trained in identifying child laborers outside or inside the home.
Intermediaries, though well known in villages by civil society and
local officials, are never prosecuted as traffickers.

19. In order to ameliorate the situation the GOM should identify
and train a cadre of labor inspectors dedicated to the enforcement
of child labor law. USDOL should consider funding a program to
assist the GOM in training such a cadre in an effort similar to
DOL's recently completed social dialogue program to train labor
inspectors in labor code regulations. In addition, police and local
officials need to address the problem of intermediaries/traffickers
through identification and prosecution.

20. Local NGOs have been very active in fighting trafficking for
child labor. The GOM should consider increased partnering with
local NGOs or associations to identify and assist families who feel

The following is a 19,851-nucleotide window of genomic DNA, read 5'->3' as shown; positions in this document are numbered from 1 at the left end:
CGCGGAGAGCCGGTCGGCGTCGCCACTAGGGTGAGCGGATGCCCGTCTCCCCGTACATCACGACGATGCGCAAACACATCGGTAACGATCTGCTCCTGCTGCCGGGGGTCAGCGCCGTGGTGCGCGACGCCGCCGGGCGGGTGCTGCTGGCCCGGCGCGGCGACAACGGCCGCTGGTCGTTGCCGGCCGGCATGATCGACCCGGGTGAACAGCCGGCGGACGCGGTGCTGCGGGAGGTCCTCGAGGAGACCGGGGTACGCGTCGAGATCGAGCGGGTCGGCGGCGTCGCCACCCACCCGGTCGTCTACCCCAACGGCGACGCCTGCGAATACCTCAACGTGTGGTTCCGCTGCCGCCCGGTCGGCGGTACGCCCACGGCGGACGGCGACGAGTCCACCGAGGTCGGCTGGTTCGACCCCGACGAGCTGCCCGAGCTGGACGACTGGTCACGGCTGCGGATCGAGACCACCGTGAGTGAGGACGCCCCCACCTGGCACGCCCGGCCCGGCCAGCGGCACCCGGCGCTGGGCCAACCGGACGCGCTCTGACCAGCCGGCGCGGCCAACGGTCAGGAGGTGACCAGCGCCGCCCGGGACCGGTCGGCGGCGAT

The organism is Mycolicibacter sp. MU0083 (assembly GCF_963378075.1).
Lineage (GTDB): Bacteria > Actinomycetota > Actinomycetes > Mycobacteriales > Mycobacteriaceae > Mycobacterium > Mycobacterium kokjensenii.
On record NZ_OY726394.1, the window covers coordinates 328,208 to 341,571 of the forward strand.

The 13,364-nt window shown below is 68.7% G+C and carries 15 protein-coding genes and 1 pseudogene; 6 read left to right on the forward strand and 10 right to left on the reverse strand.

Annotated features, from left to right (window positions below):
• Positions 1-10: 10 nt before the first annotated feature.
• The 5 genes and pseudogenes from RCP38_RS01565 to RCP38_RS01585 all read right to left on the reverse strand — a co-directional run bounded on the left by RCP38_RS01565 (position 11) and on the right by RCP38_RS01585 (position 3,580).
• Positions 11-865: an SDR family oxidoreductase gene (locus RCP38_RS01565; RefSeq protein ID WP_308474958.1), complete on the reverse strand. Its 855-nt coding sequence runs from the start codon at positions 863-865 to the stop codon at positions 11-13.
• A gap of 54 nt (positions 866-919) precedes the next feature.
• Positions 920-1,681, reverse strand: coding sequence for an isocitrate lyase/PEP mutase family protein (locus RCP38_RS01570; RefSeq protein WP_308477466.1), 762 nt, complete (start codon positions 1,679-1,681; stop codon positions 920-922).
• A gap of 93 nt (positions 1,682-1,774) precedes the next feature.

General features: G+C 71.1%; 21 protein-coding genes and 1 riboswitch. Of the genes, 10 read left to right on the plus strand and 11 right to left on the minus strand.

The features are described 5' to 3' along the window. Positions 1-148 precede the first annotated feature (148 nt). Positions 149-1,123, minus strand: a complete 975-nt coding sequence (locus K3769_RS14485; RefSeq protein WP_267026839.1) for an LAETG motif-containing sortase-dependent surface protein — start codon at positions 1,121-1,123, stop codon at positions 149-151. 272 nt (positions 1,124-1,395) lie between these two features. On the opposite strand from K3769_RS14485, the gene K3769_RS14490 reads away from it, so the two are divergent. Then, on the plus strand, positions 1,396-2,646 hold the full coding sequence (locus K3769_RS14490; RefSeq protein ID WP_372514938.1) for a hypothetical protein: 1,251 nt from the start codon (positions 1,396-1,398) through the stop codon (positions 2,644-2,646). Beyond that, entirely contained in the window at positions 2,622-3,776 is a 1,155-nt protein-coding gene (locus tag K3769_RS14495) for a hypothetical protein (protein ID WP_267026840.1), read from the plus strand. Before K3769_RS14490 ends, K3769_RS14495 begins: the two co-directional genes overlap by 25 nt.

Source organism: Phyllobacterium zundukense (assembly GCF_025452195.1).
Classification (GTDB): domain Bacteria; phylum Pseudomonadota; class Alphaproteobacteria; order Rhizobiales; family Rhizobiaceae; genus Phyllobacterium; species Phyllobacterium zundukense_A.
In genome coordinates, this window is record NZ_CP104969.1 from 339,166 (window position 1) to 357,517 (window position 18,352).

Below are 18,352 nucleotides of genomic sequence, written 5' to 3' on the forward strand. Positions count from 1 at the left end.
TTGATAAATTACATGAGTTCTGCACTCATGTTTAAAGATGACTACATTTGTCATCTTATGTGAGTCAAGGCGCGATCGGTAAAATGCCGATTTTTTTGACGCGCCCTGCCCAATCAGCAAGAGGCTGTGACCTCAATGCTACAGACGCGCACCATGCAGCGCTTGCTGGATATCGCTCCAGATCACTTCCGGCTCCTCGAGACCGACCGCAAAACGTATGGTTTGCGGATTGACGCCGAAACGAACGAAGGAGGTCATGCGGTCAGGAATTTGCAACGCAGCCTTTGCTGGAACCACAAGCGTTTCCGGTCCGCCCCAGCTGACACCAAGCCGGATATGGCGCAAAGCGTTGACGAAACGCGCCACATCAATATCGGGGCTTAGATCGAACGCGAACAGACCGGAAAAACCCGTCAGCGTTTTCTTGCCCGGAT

the need to send their children to work as domestics or apprentices,
develop prevention plans relevant to the region, assist in the local
reinsertion of rescued child laborers, and support local efforts to
identify and prosecute local intermediaries. The USG should
consider funding a program to identify and train representatives
from local NGOs partnering with the GOM on how best to assist in
these child rescue efforts. On the policy side, the Embassy will
continue to engage on this issue with the Government and with
parliament, particularly to advocate for the needed legislation
noted above.

21. Embassy Rabat has coordinated on this message.
GREENE